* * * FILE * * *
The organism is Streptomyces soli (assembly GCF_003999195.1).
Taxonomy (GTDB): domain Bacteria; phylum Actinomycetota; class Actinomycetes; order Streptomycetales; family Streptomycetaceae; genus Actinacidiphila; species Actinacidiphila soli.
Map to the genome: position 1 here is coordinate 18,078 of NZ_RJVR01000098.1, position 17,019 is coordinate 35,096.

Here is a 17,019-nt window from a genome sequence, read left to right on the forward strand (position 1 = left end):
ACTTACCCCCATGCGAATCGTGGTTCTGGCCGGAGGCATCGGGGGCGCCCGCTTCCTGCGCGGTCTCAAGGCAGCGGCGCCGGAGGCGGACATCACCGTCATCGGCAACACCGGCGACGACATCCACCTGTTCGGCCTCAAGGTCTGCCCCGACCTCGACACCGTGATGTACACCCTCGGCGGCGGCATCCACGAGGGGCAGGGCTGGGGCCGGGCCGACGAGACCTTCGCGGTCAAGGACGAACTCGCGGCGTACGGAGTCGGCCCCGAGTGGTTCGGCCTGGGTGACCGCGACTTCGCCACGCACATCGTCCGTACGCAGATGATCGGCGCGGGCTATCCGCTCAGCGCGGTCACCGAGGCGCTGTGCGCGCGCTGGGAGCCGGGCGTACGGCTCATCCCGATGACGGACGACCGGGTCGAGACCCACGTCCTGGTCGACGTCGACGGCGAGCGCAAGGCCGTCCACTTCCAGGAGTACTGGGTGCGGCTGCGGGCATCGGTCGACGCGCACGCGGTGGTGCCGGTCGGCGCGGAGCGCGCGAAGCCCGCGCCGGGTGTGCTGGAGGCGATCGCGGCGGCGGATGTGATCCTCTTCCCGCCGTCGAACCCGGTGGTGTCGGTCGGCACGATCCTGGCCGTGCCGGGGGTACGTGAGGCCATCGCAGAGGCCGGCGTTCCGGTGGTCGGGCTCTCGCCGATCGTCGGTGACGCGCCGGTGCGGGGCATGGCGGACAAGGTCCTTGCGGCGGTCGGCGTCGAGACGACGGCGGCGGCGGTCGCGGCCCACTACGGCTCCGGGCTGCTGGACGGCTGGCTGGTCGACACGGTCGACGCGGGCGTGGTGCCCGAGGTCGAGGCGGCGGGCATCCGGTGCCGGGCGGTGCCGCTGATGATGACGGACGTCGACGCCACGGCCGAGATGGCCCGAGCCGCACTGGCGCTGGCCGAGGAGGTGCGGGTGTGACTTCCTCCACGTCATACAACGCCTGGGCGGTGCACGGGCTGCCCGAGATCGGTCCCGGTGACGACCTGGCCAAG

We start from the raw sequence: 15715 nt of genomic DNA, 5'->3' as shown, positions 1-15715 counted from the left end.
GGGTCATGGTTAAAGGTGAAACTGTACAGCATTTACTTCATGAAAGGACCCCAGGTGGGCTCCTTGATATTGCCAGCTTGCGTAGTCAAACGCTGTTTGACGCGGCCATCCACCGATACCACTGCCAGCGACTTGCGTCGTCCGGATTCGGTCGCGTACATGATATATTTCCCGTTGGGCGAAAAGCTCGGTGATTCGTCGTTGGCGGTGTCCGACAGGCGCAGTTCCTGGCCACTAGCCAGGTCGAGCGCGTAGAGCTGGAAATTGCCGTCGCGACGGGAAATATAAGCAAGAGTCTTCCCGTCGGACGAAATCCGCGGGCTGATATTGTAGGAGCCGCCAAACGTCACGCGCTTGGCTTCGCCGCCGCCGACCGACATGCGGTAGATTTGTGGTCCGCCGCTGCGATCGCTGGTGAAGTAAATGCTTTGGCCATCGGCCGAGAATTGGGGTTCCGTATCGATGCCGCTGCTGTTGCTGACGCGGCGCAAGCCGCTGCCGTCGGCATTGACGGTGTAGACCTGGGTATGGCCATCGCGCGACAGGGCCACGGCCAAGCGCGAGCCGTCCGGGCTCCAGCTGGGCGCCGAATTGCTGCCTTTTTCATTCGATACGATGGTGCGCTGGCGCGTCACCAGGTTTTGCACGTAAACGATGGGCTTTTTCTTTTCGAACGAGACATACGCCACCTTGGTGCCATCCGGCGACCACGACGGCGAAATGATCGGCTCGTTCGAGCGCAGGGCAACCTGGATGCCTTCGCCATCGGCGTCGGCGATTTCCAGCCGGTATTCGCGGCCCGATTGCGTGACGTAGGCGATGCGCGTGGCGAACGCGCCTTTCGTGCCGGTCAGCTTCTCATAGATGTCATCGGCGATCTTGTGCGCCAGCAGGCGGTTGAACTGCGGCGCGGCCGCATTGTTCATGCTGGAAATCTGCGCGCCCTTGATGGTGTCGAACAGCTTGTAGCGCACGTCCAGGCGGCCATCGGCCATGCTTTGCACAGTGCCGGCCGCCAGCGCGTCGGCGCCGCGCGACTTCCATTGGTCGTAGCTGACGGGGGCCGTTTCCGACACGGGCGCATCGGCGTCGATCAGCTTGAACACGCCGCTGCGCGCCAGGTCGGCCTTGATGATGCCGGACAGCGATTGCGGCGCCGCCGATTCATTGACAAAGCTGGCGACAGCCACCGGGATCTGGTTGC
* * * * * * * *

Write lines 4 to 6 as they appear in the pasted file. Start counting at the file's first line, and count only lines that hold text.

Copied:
Here is a 17,019-nt window from a genome sequence, read left to right on the forward strand (position 1 = left end):
ACTTACCCCCATGCGAATCGTGGTTCTGGCCGGAGGCATCGGGGGCGCCCGCTTCCTGCGCGGTCTCAAGGCAGCGGCGCCGGAGGCGGACATCACCGTCATCGGCAACACCGGCGACGACATCCACCTGTTCGGCCTCAAGGTCTGCCCCGACCTCGACACCGTGATGTACACCCTCGGCGGCGGCATCCACGAGGGGCAGGGCTGGGGCCGGGCCGACGAGACCTTCGCGGTCAAGGACGAACTCGCGGCGTACGGAGTCGGCCCCGAGTGGTTCGGCCTGGGTGACCGCGACTTCGCCACGCACATCGTCCGTACGCAGATGATCGGCGCGGGCTATCCGCTCAGCGCGGTCACCGAGGCGCTGTGCGCGCGCTGGGAGCCGGGCGTACGGCTCATCCCGATGACGGACGACCGGGTCGAGACCCACGTCCTGGTCGACGTCGACGGCGAGCGCAAGGCCGTCCACTTCCAGGAGTACTGGGTGCGGCTGCGGGCATCGGTCGACGCGCACGCGGTGGTGCCGGTCGGCGCGGAGCGCGCGAAGCCCGCGCCGGGTGTGCTGGAGGCGATCGCGGCGGCGGATGTGATCCTCTTCCCGCCGTCGAACCCGGTGGTGTCGGTCGGCACGATCCTGGCCGTGCCGGGGGTACGTGAGGCCATCGCAGAGGCCGGCGTTCCGGTGGTCGGGCTCTCGCCGATCGTCGGTGACGCGCCGGTGCGGGGCATGGCGGACAAGGTCCTTGCGGCGGTCGGCGTCGAGACGACGGCGGCGGCGGTCGCGGCCCACTACGGCTCCGGGCTGCTGGACGGCTGGCTGGTCGACACGGTCGACGCGGGCGTGGTGCCCGAGGTCGAGGCGGCGGGCATCCGGTGCCGGGCGGTGCCGCTGATGATGACGGACGTCGACGCCACGGCCGAGATGGCCCGAGCCGCACTGGCGCTGGCCGAGGAGGTGCGGGTGTGACTTCCTCCACGTCATACAACGCCTGGGCGGTGCACGGGCTGCCCGAGATCGGTCCCGGTGACGACCTGGCCAAG

We start from the raw sequence: 15715 nt of genomic DNA, 5'->3' as shown, positions 1-15715 counted from the left end.